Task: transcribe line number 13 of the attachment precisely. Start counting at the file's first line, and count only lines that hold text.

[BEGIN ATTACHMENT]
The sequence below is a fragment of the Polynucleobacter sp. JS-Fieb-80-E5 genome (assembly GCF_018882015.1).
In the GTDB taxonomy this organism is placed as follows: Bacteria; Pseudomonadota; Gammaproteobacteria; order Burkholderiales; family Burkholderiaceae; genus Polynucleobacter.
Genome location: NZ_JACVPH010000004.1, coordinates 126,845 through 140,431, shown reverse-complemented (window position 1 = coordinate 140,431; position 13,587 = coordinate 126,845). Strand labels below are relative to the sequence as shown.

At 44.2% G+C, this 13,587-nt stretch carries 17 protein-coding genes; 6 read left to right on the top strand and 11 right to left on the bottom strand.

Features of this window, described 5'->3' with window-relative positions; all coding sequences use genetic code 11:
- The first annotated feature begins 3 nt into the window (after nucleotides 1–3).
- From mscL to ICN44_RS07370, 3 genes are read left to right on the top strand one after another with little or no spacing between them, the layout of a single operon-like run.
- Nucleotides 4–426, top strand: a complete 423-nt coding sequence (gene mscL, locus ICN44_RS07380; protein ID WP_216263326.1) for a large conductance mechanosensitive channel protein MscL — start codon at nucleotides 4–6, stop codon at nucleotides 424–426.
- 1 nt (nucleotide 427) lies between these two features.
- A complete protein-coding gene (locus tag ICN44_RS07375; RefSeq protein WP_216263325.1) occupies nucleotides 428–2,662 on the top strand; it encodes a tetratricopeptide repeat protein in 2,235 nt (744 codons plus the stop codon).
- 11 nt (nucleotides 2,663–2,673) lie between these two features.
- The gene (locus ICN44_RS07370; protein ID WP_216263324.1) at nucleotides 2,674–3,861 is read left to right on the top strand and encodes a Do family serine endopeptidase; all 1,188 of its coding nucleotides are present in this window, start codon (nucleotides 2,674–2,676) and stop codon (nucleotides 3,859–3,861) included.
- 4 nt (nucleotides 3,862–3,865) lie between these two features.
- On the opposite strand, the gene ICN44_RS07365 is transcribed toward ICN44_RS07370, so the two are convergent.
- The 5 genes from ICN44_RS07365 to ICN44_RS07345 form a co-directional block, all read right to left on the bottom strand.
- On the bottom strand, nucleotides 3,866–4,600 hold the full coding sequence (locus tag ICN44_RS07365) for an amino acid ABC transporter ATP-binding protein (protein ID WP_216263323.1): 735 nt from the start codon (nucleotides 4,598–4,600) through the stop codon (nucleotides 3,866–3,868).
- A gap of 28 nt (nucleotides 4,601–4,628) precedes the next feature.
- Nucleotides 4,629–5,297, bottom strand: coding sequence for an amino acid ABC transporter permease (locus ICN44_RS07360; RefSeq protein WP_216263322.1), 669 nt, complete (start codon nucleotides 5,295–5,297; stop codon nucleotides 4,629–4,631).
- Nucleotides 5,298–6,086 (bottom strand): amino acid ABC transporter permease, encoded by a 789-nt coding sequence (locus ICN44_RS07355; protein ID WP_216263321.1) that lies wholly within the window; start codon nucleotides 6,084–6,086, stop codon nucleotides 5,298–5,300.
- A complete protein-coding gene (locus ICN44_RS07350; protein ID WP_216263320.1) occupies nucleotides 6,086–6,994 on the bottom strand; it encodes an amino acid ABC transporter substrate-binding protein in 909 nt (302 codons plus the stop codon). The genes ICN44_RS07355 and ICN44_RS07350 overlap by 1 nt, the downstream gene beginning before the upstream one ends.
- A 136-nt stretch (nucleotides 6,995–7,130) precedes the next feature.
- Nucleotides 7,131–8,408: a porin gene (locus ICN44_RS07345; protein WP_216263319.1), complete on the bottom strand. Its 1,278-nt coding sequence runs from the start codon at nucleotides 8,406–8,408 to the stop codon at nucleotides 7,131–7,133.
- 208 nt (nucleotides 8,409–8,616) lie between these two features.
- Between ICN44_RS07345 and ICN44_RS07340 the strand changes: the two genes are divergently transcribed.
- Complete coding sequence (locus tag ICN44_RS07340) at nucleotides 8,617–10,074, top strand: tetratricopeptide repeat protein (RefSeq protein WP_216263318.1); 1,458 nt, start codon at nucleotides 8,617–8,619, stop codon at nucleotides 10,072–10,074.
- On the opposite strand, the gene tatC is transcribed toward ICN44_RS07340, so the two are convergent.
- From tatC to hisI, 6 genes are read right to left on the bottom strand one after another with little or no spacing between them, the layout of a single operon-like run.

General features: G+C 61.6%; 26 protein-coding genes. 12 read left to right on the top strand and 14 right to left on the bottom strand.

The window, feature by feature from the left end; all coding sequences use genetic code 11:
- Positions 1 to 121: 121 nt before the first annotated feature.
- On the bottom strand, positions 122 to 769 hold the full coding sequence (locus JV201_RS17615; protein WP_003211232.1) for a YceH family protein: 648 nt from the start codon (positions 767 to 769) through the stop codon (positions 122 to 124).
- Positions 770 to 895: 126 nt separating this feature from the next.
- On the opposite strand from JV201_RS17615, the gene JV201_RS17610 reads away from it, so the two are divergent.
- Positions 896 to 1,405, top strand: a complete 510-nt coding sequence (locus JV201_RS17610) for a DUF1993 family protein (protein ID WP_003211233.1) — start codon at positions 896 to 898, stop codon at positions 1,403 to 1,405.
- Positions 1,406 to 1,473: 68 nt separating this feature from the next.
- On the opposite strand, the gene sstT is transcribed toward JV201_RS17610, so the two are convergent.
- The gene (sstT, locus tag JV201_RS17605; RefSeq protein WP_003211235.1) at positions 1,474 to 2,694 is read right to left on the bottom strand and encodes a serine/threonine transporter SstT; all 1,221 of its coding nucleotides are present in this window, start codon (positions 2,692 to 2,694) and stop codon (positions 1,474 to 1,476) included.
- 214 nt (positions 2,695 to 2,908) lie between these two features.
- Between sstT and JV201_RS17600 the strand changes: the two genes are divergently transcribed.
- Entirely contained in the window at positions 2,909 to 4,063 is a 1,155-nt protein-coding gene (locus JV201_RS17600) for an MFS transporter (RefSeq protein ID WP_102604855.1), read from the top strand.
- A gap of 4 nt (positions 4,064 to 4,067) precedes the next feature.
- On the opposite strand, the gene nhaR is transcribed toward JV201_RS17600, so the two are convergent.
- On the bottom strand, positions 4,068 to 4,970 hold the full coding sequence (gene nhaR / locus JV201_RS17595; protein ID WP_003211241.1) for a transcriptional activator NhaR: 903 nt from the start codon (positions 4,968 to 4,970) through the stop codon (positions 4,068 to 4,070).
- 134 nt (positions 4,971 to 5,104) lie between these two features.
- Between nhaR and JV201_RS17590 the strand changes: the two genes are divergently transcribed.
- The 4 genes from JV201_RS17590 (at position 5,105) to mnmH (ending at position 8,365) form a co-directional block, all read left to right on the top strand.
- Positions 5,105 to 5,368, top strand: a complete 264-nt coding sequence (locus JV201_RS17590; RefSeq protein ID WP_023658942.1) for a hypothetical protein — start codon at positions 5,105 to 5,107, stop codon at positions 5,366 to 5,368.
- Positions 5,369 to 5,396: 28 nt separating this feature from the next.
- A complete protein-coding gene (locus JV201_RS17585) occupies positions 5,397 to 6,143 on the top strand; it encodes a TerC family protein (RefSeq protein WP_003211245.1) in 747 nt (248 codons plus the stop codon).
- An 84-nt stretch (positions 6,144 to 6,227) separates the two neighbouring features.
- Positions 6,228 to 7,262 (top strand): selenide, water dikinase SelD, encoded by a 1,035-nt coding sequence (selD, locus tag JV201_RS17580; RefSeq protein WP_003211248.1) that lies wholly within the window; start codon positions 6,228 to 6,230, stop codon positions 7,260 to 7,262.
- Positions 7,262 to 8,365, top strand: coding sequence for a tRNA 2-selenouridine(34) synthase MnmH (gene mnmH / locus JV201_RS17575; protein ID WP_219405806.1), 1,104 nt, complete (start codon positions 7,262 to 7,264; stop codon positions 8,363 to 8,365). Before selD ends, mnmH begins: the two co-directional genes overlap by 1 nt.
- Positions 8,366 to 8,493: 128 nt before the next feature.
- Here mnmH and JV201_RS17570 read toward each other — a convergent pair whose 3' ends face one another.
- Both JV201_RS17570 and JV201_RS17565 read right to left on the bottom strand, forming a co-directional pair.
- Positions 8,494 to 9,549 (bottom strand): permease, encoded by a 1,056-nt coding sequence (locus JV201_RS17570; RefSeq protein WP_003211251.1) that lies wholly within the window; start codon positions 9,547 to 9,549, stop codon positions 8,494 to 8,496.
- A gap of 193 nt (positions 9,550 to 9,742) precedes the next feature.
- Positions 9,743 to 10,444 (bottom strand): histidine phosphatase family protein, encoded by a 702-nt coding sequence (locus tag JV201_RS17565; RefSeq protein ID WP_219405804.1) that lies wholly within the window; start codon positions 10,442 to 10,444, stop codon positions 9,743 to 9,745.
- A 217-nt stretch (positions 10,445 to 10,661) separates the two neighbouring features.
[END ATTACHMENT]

- 4 nt (nucleotides 3,862–3,865) lie between these two features.